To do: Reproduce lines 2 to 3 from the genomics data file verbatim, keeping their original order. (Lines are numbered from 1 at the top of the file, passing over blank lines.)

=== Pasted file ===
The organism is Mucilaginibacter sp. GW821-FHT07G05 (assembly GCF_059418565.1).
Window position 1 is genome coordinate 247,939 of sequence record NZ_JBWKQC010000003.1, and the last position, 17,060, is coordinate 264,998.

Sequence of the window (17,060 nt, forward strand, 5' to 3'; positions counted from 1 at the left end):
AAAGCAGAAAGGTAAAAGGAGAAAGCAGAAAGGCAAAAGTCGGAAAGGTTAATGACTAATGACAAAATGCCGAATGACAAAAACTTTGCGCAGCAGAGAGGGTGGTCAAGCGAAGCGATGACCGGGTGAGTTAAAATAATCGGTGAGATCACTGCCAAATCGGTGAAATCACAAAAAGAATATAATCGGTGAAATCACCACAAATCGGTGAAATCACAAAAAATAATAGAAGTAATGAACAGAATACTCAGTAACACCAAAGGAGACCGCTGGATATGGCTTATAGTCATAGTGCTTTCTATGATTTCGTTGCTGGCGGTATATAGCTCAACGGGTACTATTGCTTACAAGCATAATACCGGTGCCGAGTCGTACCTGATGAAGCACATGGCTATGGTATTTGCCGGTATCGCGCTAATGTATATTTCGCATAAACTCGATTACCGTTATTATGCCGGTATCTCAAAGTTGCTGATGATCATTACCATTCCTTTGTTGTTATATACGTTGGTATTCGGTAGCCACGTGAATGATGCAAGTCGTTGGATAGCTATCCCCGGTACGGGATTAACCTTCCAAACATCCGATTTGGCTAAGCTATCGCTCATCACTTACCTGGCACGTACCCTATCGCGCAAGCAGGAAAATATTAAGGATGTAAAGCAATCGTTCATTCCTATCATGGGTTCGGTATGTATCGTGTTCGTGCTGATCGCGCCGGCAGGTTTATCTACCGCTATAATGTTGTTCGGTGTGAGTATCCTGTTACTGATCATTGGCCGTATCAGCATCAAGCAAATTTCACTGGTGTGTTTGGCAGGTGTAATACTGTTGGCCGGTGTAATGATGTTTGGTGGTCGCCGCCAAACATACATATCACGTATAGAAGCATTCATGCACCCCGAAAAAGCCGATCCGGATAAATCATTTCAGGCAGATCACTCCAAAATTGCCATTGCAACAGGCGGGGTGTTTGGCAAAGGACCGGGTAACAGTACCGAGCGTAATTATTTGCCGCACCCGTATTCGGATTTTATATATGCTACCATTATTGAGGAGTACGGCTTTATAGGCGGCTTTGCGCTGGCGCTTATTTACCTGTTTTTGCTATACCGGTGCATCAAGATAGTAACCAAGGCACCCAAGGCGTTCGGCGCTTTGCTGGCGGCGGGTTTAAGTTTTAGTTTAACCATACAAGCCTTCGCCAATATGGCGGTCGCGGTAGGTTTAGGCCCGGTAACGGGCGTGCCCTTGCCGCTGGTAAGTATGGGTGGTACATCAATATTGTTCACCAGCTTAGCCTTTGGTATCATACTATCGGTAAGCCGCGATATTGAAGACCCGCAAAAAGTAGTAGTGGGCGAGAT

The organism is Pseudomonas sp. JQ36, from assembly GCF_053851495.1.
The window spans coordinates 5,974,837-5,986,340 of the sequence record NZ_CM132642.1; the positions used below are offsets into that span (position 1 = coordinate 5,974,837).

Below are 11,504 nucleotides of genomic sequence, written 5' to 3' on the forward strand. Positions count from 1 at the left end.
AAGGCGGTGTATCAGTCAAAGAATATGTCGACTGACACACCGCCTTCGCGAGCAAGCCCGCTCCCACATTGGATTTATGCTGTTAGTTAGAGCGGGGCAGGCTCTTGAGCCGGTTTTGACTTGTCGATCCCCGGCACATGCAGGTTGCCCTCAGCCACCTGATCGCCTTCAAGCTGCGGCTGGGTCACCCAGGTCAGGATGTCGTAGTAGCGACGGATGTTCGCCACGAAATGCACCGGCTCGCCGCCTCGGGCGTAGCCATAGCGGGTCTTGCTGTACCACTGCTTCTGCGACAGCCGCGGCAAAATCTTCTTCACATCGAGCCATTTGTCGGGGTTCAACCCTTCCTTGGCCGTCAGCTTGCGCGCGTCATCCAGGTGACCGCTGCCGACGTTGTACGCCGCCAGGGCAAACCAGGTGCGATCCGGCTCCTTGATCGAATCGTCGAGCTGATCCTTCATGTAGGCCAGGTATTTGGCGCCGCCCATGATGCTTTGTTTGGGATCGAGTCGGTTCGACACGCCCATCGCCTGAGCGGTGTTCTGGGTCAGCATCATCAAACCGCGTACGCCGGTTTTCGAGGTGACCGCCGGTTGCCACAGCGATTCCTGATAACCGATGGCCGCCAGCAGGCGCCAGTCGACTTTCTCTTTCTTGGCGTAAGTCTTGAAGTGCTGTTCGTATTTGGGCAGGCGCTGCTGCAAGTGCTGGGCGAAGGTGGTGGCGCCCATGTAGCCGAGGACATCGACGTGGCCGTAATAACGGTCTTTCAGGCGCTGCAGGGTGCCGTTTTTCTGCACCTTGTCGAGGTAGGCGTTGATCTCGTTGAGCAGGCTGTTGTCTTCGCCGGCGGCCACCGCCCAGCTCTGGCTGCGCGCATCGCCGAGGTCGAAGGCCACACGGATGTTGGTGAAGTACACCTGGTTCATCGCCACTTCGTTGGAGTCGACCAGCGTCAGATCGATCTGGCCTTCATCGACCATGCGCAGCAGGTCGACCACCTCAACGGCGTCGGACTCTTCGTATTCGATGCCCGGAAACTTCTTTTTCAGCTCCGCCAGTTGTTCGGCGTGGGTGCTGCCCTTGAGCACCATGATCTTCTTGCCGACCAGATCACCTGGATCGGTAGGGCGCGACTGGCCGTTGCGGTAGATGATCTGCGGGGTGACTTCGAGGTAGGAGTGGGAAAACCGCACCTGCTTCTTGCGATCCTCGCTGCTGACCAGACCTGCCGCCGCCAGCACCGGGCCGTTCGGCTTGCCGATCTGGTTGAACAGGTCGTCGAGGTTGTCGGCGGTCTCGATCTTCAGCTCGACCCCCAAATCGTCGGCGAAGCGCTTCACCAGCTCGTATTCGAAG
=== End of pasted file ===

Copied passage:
Window position 1 is genome coordinate 247,939 of sequence record NZ_JBWKQC010000003.1, and the last position, 17,060, is coordinate 264,998.

Sequence of the window (17,060 nt, forward strand, 5' to 3'; positions counted from 1 at the left end):